It was in 2004 that I first participated in a Japanese-German Frontiers of Science (JGFoS) symposium. It was held in Germany. It’s hard to believe that some 10 years have passed since then. I was a bit taken aback by this realization when I started writing this message. More surprisingly, the FoS program has not lost an ounce of stream over these many years. Well, that’s only natural, but nevertheless wonderful, given the painstaking planning that goes into each symposium.
Taking a 10-year trip back in time, I had just gotten back from the US the year before and was struggling to adapt to the Japanese university’s education and research systems when a long-time friend who was a member of the Planning Group for the first JGFoS symposium invited me to be a speaker.
The truth be told, two years previously in 2002, I had already been invited by the National Academy of Science to participate as a discussant in a FoS symposium in the US. Attending it, I was a bit overwhelmed by the high level of the discussion on the session theme. It caused me to think about just how much I lacked understanding of other people’s areas of research. In the same cross-disciplinary style, I heard that Japanese and German researchers would engage in discussions in other FoS symposiums, and recall being skeptical as to whether it would be possible for them to advance their discussions on a high level. When it came to actually participating in a JGFoS symposium, however, I found the discussions to both go well and be high level. This was perhaps because of the excellent selection of the participants and topics, for which I thank profusely the Planning Group members. I was impressed by way in which the Japanese researchers asked probing questions to researchers in other fields and how well they advanced the discussions.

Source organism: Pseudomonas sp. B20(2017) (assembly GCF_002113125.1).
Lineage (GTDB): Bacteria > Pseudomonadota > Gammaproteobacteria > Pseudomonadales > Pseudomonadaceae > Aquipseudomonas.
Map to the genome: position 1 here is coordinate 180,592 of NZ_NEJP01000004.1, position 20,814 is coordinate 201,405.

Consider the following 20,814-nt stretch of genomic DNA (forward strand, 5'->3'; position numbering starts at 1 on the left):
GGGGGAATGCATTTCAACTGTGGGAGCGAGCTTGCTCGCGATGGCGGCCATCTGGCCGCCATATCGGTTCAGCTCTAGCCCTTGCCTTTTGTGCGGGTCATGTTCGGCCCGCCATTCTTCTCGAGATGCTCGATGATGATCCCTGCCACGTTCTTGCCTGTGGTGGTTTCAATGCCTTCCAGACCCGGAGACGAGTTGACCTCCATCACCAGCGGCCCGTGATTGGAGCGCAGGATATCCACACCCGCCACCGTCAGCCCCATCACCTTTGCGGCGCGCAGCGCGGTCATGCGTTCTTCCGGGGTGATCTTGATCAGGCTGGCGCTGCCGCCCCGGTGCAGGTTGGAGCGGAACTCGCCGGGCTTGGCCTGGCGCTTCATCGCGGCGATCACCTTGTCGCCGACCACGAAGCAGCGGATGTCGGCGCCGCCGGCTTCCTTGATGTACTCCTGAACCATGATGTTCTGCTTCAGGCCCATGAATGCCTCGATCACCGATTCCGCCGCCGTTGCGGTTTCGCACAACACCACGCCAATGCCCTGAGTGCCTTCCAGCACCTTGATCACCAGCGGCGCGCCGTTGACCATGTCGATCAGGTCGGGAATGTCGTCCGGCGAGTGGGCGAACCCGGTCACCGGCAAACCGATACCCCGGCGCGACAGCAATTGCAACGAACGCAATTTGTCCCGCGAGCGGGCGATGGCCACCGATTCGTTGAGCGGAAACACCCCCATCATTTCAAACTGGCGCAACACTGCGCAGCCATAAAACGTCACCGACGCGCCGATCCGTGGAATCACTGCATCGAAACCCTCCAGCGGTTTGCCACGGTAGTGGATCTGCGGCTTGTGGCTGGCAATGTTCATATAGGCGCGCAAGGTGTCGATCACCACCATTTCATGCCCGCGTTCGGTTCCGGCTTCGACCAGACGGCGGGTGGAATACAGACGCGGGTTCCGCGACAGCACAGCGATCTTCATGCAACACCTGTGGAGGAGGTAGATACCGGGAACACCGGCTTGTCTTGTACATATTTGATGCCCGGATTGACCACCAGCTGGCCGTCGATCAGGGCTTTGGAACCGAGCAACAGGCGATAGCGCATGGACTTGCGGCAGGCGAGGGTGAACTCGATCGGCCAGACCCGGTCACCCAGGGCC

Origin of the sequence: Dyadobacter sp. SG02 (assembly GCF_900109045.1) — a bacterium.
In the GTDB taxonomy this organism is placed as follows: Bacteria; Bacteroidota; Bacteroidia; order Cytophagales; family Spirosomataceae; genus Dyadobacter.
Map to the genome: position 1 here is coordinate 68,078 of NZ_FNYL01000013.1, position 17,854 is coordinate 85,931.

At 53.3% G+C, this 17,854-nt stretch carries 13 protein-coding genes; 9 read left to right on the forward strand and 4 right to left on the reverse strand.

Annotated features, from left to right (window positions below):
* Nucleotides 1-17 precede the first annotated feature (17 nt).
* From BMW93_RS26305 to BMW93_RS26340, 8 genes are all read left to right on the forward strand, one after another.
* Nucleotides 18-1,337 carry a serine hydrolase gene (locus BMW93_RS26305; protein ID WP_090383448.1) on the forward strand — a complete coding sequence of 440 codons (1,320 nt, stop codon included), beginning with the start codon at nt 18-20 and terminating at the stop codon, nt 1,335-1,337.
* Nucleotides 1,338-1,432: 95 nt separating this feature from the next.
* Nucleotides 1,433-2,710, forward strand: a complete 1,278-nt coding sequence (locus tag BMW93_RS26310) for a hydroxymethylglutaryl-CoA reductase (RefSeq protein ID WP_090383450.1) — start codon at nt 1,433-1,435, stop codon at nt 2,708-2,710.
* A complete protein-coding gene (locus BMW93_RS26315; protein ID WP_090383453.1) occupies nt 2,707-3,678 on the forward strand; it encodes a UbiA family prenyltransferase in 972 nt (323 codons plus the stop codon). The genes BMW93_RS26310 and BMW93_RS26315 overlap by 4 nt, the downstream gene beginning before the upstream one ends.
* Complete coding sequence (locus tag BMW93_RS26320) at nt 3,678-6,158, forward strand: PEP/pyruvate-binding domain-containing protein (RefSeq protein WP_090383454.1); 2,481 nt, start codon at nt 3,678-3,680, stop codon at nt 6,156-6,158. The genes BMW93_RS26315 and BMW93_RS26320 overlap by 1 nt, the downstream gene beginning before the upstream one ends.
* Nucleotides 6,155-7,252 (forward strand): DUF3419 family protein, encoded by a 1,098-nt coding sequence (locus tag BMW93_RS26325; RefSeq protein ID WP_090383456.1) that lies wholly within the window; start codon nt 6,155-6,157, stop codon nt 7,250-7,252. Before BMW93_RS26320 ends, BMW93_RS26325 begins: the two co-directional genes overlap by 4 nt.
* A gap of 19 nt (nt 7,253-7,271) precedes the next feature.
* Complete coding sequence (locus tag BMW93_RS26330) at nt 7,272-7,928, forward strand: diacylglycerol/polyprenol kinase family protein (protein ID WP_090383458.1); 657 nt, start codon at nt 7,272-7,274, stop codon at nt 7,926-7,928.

After that first symposium in Mainz, I attended three more JGFoS symposiums as a PGM and a PGM Co-Chair. That gave me the opportunity to talk with many Japanese and German researchers and to develop close friendships with them. I am really thankful to my PGM colleagues, with whom I enjoy continuing collaboration both in and outside the FoS program. For example, a German researcher who was a Planning Group member in the third and fourth symposiums dispatched a female doctorate student to my lab as an intern. Later, I received a letter from her saying that she had received her PhD and that she found her stay in Japan to have been a really exciting experience. This, I believe is precisely the sort of international exchange that the FoS program seeks to spawn.
Now, most FoS participants are 10 or more years younger than me. Like I had, they are I’m sure deriving much stimulation from their experience in these symposiums. Being a PGM requires keeping lots of commitments, but I know that the members will garner an even greater measure of stimulation through their participation in the Planning Group including the rigorous process of selecting session topics. Whether that stimulation will be a driving force in advancing the FoS participants’ own research or in broadening the horizons of their future research endeavors will depend largely upon how each of them perceives and digests their FoS experience. I am confident that researchers who say “I was also a FoS participant” will play leading roles in innovating and advancing science on a global stage．